Lessons from the Shop: Now where is that photo?


by Stanley Leary

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“I know I put that photo in this computer, but WHERE did I put it?”
Is finding a filed photo like looking for something in your attic? You know it’s up there, but where did you put it?
If so, you’re pretty typical for most photographers. You may even have them filed in chronological order, but unless you are blessed with an incredible memory you can’t always locate the image you know you have taken. Frustrating isn’t it?
The combination of today’s cameras, computers and software can help you file and find just about any image a piece of cake – if you follow a few steps.
From the moment you release the shutter to the time you look for the image requires a simple series of steps along the way to make image retrieval easy. This process is called Digital Workflow.
Let’s concentrate on the part of Digital Workflow that covers cataloging your images.
The first step: be sure your camera’s date and time, are set correctly. You can use the date and time stamp as the file name for the photographs. Computers need unique names and this is an easy way give each photo a name all its own.
You will need to make a few notes about your photos as you’re shooting. If you are at an event with a program, like a children’s program, put some text information with each photograph about the children’s program.
After you make your images, the process of putting the images on your computer can speed up the process later when you search for images. I like to use the software PhotoMechanic to ingest the disks from the camera into my computer. 
There are two major parts of the workflow that PhotoMechanic helps. First I have photo mechanic help with renaming my photos using the date and time they were taken ({year4}- {month0}-{day0} {hour24} -{minute}-{second}). If any are shot in the same second it will automatically ad sequential number.
The second part PhotoMechanic helps in the workflow process is to apply text inside the photo. This is called metadata and for the camera file specifically it is referred to as IPTC Stationary. At this point I write a generic caption for the photo shoot, put my name as credit for the photo and many other aspects such as keywords are done at this time.
After ingesting the disk of images I can add or change the IPTC caption to be more specific for the individual photo as well as add more keywords.
While I am in PhotoMechanic I edit and pick favorite images. Once this is done then each photo has the identification in the photo. An editor can open the photo in PhotoShop and go to the <file info> and see: the caption; who shot the photo; and other information.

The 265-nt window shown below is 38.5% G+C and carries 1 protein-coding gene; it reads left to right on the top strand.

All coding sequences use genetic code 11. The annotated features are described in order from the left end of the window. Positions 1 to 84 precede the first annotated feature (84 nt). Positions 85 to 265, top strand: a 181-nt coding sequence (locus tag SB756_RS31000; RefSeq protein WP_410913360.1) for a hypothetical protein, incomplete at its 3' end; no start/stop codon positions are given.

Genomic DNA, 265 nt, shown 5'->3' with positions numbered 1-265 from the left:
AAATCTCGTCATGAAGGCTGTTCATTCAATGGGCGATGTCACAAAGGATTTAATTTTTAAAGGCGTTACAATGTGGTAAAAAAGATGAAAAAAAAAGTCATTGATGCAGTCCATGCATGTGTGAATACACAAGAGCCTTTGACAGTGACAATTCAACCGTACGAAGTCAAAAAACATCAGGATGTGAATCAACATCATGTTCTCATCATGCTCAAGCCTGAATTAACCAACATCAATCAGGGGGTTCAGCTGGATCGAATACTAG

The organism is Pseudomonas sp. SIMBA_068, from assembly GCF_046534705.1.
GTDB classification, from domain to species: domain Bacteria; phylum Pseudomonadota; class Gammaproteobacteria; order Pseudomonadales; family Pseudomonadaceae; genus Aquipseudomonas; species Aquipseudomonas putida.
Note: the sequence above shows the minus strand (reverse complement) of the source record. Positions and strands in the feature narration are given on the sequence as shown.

Next I make a CD/DVD of the images from the photo shoot. My software RecordNow turn burn the disk. Leaving the program on default uses date and time to name the CD. Again this gives me a unique file naming for the computer.
After it is done and the disk pops out of my machine, I launch my cataloging system MediaDex. You can customize it to recognize the IPTC fields used in PhotoShop and PhotoMechanic, which makes this so easy to use. Takes about 15 minutes to do.
Now put the disk back into the computer where it pops up on top of the MediaDex software. Drag the disk onto the MediaDex. It will ask if I want to ingest these files, say “yes.” When this is completed I put the disk in my files.
We’re almost through. There is only one other step I do. It has nothing to do with cataloging, but with protecting my work. I have an action setup in PhotoShop which resizes each photo in a folder and saves it in a second folder I call Copyright. Every three months I send in all the photos I have taken and register them with the copyright office.
Now I can search my database for photos I shot. When I find the image I can see a
thumbnail of it, also, which disk it is on is listed. Since the name is a date and time and all the disks are filed chronologically, it takes only a minute to pull the disk and put it into the computer.
I have thousands and thousands of images in my catalog and it grows daily. I can find any image I put into this database within less than 2 seconds after I enter a search phrase.  I hope you can too.